Matches (16)
T20 World Cup (4)
IND v SA [W] (1)
WI Academy in IRE (1)
CE Cup (4)
T20 Blast (6)
Match reports

India v England, 2012-13

A review of the third Test, India v England, 2012-13

Suresh Menon
At Kolkata, December 5-9, 2012. England won by seven wickets. Toss: India.
In the days when India merely made up the numbers, their supporters would soften the blow by divorcing team results from individual performances. Gradually, things changed and, by 2009 - when they went top of the Test rankings - there was no longer any need to look for the positives cherished by the losing captain. But after successive 4-0 defeats abroad, India were reverting to type.
England, for so long hapless tourists in this part of the world, were doing the opposite. Suddenly, Indian cricket had once more become full of old-style consolation: Rahul Dravid's three centuries in England, for example, or Kohli's maiden Test hundred at Adelaide. And anyway, went the argument, India were still kings at home. They had the spinners and, in Zaheer Khan, the master of reverse swing, praised during this game by Anderson, who had copied his practice of hiding the ball from the batsman's view until the last minute. And, of course, India had the batting, with Pujara the latest exemplar.
This Test put paid to all such consolation-within-consolations, for it proved Mumbai was no one-off. Anderson reversed the ball better than any Indian and, for the second match running, Swann and Panesar outspun Ashwin and Ojha. Batting with authority and purpose, Cook looked good for a triple-century, but had to settle for 190, in the process extending his own world record to a hundred in each of his first five Tests as captain. Only four other visiting batsmen - Everton Weekes, Garry Sobers, Ken Barrington and Andy Flower - had scored centuries in three successive Tests in India. Cook was batting differently, too, and later gave the game's shorter formats the credit for his extra aggression.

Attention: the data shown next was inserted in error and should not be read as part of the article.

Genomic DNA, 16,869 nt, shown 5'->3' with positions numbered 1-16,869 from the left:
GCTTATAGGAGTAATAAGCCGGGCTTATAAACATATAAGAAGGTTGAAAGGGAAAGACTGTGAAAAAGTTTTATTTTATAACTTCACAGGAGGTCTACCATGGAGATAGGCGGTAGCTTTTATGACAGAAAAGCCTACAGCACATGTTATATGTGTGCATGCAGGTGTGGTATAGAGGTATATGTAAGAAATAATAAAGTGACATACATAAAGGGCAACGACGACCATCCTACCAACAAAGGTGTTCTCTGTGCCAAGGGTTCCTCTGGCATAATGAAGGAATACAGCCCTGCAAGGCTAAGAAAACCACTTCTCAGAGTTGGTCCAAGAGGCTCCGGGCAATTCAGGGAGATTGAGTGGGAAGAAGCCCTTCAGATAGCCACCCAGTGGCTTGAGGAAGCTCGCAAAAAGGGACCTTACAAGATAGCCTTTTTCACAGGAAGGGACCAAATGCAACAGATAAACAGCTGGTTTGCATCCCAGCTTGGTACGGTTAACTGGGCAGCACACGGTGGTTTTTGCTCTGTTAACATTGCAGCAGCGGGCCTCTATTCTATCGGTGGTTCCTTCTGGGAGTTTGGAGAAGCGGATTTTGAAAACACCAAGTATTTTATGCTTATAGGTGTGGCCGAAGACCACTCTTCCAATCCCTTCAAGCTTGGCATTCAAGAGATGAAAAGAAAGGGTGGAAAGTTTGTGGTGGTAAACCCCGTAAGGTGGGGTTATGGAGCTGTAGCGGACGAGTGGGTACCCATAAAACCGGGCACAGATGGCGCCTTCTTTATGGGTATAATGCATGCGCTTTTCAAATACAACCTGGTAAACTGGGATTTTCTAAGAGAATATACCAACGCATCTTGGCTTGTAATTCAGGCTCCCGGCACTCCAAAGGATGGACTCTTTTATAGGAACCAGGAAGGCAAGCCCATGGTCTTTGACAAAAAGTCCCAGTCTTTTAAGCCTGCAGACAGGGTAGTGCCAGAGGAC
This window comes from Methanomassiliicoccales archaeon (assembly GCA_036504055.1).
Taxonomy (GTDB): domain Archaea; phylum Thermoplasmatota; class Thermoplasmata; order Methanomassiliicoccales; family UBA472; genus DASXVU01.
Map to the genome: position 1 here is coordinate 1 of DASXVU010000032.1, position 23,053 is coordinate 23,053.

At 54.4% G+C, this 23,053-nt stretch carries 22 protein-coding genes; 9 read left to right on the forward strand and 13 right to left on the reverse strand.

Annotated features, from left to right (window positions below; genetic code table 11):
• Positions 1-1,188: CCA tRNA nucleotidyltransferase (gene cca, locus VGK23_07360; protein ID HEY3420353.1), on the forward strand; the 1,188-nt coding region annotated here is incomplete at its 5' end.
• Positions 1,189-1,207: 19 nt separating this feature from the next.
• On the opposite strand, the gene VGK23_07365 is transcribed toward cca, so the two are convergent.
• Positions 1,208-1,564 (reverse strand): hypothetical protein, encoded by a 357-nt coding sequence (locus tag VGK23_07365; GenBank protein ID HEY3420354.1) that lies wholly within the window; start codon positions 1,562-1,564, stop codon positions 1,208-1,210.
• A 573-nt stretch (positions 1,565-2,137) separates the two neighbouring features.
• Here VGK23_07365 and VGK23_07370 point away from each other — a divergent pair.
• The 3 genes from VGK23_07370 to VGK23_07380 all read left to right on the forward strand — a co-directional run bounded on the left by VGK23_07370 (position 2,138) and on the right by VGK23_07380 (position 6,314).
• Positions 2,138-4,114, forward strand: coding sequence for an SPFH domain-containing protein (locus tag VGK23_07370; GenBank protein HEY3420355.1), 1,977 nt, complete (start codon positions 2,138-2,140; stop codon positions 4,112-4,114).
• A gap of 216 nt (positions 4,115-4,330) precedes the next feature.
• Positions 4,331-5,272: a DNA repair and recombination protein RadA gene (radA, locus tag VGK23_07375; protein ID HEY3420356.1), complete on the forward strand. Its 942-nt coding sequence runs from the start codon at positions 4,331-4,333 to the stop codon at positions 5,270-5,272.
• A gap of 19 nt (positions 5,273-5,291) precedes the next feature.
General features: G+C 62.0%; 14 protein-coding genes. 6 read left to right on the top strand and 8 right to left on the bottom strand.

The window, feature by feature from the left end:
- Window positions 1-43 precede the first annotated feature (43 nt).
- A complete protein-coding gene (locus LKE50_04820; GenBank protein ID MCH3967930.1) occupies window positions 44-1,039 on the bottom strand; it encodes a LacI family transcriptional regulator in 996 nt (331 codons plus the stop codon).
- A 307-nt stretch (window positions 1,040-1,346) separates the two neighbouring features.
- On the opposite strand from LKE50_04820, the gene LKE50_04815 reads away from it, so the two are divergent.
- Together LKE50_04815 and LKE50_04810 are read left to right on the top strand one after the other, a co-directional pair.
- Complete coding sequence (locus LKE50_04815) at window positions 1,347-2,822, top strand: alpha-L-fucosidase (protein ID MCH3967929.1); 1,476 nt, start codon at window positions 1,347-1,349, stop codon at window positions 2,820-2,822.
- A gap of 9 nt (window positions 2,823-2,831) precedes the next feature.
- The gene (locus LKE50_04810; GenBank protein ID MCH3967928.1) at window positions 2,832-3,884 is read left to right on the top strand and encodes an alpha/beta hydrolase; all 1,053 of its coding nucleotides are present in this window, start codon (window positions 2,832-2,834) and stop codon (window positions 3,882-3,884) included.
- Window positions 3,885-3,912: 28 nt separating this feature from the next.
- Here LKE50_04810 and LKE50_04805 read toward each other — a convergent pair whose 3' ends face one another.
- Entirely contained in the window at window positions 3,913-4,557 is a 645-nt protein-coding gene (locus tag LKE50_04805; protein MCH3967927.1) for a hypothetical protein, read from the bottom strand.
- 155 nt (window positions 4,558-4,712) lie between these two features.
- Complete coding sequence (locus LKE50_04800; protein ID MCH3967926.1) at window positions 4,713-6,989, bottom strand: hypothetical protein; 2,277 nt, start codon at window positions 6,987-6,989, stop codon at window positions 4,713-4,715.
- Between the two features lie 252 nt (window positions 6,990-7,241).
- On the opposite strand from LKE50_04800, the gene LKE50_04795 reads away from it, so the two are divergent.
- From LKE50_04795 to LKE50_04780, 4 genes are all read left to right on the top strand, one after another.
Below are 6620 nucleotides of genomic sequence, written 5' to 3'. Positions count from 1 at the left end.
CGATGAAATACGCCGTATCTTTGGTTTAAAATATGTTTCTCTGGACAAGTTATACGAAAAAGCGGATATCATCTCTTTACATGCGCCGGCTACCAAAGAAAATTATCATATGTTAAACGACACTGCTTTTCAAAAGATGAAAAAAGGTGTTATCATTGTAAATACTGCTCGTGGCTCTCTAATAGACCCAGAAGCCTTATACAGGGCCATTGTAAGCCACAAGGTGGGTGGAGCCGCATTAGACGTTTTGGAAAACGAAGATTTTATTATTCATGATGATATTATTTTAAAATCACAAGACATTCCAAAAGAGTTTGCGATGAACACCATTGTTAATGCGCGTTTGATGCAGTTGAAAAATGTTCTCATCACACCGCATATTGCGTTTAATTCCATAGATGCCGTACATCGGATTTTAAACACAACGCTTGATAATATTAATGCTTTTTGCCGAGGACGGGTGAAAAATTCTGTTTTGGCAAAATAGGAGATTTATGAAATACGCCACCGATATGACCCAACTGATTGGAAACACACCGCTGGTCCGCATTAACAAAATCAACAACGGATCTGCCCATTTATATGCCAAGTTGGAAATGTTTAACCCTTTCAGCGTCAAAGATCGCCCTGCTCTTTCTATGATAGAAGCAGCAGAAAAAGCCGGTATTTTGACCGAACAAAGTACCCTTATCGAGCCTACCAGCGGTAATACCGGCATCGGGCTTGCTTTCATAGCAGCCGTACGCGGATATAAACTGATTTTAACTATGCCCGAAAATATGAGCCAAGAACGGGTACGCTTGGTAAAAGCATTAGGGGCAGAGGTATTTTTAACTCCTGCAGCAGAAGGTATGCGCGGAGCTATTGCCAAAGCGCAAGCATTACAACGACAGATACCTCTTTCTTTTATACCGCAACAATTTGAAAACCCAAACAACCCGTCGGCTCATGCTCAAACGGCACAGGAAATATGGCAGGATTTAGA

At times, as he lofted India's spinners, there were gasps from his countrymen in the crowd. India had passed 600 in each of the three previous Kolkata Tests, but now squandered an important toss by making only 316. Against an attack that included Sharma, drafted in as a second seamer to balance the line-up in place of Harbhajan Singh, Cook then put on 165 with the adhesive Compton and 173 with Trott. That helped take England to 523, a total bettered at Eden Gardens among visiting teams only by West Indies (twice - in 1958-59 and 1987-88). And when India lost nine second-innings wickets wiping off the deficit, Sehwag sighed: "Only God can save us now." More practical believers wondered whether God wasn't, in fact, biased towards those who helped themselves. Ashwin's imitation of the boy on the burning deck brought him a fine unbeaten 91, but he was in the team as an offspinner - and, in his main job, he was a let-down.